Turbochargers, as mentioned before, use the air from the exhaust of the engine to drive a turbine, and the work of the turbine is transmitted on a common shaft to a compressor. The most common configuration is a radial turbine driving a centrifugal compressor similar to the one above in the supercharger diagram. However, there are other configurations ,seen in larger examples, such as an axial turbine driving a centrifugal compressor. Read More
Welcome to this latest (and sadly, last) entry in the Micro Gas Turbines in Transportation series! Today, we’ll be having a quick look at micro gas turbines and their larger siblings, specifically the history of how they have been used in railroad locomotion and what the future holds for micro turbines and railroad technology. We’ll also consider the advantages and disadvantages of using them to drive trains.
Rail transportation has been around in one form or another for longer than you might think. There are examples of wheeled carts running on fixed roads and tracks that prevented any deviation being used since the 6th century BC in ancient Greece.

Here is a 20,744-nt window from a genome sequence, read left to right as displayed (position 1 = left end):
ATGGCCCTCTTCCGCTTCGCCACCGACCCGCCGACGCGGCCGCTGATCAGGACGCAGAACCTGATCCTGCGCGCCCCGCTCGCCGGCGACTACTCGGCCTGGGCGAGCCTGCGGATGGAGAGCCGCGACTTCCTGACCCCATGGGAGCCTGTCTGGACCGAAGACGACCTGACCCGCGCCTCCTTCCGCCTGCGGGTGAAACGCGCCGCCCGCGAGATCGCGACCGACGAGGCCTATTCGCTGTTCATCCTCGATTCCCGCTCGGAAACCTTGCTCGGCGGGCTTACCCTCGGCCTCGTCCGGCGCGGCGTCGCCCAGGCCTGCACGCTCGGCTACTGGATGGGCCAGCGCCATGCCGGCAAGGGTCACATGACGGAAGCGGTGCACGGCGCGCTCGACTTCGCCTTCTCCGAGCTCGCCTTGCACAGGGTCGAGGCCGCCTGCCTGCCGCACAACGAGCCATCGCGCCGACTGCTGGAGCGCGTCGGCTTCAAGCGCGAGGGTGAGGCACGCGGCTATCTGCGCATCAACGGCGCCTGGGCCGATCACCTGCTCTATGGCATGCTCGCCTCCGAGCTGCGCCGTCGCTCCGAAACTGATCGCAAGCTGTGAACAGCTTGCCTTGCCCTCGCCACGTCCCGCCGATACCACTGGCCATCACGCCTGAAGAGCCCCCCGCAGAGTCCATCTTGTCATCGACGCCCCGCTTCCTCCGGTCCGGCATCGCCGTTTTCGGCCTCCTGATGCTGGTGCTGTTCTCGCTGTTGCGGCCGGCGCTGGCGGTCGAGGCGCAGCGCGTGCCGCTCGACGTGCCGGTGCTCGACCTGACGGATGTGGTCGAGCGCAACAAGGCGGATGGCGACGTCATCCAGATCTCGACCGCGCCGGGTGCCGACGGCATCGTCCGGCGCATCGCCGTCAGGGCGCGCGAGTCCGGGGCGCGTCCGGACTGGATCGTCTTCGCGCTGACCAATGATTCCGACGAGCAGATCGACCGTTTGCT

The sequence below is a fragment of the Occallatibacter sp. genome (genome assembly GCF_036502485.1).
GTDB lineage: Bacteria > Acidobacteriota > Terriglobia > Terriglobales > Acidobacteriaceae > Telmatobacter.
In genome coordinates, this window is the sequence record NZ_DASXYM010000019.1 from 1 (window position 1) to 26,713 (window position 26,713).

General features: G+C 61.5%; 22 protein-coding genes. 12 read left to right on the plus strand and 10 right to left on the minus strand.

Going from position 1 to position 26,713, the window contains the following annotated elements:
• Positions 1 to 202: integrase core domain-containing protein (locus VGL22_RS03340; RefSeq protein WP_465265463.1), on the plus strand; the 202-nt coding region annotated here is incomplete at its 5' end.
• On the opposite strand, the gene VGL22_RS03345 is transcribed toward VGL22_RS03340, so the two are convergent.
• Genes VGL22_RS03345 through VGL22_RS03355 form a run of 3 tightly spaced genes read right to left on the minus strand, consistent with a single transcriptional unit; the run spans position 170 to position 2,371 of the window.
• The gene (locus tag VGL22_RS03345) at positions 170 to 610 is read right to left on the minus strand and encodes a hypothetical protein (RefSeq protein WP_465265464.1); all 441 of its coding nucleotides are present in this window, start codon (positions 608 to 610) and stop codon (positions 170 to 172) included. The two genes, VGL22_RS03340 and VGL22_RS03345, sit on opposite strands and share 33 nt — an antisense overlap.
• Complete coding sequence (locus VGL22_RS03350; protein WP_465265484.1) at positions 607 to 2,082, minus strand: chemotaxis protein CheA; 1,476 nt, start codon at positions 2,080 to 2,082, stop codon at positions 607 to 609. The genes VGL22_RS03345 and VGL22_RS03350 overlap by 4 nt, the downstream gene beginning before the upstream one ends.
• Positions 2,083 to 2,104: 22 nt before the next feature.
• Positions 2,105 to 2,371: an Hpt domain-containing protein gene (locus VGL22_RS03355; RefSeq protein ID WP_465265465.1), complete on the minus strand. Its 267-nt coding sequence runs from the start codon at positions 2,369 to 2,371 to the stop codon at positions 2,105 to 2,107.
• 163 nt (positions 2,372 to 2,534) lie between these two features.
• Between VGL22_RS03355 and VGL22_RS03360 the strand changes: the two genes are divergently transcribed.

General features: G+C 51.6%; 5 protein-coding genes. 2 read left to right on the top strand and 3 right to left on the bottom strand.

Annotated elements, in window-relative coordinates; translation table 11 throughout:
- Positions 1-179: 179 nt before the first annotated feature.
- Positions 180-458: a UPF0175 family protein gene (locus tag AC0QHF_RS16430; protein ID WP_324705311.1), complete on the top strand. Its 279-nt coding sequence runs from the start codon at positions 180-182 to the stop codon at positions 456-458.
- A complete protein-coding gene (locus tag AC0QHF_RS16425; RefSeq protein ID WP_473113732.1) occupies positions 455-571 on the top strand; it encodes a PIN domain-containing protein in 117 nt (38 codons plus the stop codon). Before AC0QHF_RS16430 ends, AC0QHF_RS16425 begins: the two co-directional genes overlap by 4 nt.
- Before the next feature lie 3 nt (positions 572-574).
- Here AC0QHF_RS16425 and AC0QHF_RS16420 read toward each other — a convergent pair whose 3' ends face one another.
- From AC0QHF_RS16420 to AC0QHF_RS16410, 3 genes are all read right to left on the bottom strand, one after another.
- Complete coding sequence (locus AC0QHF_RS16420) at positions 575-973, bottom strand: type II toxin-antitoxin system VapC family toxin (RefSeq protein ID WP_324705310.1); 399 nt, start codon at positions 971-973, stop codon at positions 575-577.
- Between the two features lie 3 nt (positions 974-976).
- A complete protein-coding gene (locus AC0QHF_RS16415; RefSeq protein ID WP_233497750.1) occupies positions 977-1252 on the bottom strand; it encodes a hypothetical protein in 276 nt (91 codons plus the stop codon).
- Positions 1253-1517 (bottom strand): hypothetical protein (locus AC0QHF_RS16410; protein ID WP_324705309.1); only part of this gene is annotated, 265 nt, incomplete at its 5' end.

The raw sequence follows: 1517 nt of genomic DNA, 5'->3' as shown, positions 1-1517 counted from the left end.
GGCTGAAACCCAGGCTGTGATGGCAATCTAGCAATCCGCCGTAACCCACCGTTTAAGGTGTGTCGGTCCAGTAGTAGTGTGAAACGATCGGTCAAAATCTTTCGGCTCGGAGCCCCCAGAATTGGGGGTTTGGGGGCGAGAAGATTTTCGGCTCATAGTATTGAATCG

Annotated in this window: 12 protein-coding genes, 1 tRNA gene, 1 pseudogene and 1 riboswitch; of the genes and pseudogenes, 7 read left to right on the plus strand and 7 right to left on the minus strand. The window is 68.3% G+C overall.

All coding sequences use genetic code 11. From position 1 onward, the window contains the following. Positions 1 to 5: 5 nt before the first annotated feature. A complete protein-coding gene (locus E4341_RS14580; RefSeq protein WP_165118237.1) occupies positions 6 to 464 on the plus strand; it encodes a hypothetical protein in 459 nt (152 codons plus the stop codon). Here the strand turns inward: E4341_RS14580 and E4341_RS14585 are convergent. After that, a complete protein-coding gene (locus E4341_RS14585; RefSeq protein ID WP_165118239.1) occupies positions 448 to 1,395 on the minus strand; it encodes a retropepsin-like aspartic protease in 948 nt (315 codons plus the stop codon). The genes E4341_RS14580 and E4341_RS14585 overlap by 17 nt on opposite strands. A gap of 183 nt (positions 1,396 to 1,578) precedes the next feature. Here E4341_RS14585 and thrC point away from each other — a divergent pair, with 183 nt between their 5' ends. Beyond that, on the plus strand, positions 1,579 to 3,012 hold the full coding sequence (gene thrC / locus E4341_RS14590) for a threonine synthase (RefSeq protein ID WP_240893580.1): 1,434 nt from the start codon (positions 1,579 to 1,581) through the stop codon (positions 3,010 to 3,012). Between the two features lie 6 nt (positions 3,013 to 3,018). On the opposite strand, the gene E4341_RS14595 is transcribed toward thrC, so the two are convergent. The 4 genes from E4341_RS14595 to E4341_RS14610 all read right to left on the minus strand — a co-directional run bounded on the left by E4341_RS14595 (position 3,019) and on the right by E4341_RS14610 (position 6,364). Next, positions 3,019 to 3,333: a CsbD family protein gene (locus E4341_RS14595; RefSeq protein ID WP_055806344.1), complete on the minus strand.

Up until the late 18th Century, however, railroads were rather limited in what they could be used for, since there was no way of mechanically propelling the vehicles used. Rather, these railroads relied on humans, animals, or gravity to move the carts along the tracks. This changed when in 1784, the great Scottish inventor James Watt created and patented the first steam engine locomotive which was an improvement of a steam engine designed by Thomas Newcomen. Following this invention, engineers in the UK working on different projects such as Richard Trevithick and his development of the first high-pressure steam engine would lead to the first uses of locomotive-hauled railway. His invention would be used in Wales on a short 9 mile run from an iron-works in Penydarren to the Merthyr-Cardiff canal.(2) On February 21st, 1804, the first trip took place on this railway using only steam propulsion.(2) However it wasn’t until George Stephenson’s creation paved the way for public use of steam engines like those created by James Watt on the rails, and in the coming years rail travel would play an important role not just in the United Kingdom but in the United States as well. This raises the question, where and when did turbines and turbomachinery come into play in rail travel?